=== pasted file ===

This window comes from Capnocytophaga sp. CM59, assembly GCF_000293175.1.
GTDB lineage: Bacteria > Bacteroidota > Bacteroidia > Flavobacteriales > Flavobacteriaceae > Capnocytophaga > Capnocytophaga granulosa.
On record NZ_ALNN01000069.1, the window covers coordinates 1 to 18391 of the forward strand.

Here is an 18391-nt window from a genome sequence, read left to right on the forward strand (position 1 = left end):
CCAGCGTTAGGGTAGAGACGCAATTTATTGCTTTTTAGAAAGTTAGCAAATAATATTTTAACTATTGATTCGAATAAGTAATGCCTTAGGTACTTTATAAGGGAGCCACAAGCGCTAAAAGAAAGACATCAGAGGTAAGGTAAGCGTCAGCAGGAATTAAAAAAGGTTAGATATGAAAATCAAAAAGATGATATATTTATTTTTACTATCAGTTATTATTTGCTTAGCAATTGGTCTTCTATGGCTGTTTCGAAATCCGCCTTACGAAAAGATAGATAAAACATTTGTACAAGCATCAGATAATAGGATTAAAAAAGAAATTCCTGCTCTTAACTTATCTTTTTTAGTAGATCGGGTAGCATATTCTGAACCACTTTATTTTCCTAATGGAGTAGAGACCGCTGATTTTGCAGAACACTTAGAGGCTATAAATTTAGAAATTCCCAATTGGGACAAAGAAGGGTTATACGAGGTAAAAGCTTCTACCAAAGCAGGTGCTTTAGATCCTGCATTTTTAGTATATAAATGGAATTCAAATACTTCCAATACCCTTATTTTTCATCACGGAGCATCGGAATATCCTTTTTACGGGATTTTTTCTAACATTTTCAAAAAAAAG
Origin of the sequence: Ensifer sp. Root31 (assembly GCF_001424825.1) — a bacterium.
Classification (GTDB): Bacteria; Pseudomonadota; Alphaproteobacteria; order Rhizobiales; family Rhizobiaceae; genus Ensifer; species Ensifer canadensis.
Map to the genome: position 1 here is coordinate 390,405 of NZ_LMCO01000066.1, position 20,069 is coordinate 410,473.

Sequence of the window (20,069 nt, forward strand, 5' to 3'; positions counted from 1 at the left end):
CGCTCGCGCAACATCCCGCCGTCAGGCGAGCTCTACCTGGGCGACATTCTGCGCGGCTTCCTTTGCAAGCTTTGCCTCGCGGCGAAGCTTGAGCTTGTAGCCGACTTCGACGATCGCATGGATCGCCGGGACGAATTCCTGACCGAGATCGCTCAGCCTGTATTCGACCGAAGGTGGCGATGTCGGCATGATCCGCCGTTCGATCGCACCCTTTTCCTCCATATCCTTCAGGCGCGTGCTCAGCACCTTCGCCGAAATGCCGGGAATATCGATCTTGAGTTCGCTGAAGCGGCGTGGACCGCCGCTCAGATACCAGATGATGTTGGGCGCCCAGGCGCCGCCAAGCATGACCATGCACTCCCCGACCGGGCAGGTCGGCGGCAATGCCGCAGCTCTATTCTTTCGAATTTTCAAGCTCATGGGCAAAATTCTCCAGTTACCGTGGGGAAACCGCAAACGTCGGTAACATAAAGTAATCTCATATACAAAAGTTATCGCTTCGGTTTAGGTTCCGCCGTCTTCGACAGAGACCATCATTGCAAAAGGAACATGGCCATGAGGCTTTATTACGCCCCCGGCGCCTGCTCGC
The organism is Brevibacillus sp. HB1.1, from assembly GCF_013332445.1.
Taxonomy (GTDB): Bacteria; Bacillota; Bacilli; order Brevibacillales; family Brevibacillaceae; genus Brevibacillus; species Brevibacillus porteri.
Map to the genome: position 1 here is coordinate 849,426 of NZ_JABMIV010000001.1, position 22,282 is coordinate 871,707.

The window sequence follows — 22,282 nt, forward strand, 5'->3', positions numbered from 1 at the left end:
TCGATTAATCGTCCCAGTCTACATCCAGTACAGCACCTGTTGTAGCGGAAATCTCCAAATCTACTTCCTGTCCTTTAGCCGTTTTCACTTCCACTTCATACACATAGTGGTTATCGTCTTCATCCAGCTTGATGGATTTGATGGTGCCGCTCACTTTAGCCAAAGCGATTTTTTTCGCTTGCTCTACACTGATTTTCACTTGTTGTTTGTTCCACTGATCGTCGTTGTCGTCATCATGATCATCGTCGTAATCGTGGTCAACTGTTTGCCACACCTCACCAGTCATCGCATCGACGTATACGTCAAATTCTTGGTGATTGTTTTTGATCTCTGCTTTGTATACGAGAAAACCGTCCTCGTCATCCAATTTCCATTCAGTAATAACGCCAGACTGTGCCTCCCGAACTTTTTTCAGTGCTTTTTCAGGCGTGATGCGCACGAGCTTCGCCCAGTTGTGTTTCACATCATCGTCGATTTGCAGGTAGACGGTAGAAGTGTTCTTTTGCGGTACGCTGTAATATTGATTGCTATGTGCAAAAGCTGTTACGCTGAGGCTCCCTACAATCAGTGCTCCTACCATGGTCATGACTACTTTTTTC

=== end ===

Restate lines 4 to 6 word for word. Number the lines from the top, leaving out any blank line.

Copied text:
Here is an 18391-nt window from a genome sequence, read left to right on the forward strand (position 1 = left end):
CCAGCGTTAGGGTAGAGACGCAATTTATTGCTTTTTAGAAAGTTAGCAAATAATATTTTAACTATTGATTCGAATAAGTAATGCCTTAGGTACTTTATAAGGGAGCCACAAGCGCTAAAAGAAAGACATCAGAGGTAAGGTAAGCGTCAGCAGGAATTAAAAAAGGTTAGATATGAAAATCAAAAAGATGATATATTTATTTTTACTATCAGTTATTATTTGCTTAGCAATTGGTCTTCTATGGCTGTTTCGAAATCCGCCTTACGAAAAGATAGATAAAACATTTGTACAAGCATCAGATAATAGGATTAAAAAAGAAATTCCTGCTCTTAACTTATCTTTTTTAGTAGATCGGGTAGCATATTCTGAACCACTTTATTTTCCTAATGGAGTAGAGACCGCTGATTTTGCAGAACACTTAGAGGCTATAAATTTAGAAATTCCCAATTGGGACAAAGAAGGGTTATACGAGGTAAAAGCTTCTACCAAAGCAGGTGCTTTAGATCCTGCATTTTTAGTATATAAATGGAATTCAAATACTTCCAATACCCTTATTTTTCATCACGGAGCATCGGAATATCCTTTTTACGGGATTTTTTCTAACATTTTCAAAAAAAAG
Origin of the sequence: Ensifer sp. Root31 (assembly GCF_001424825.1) — a bacterium.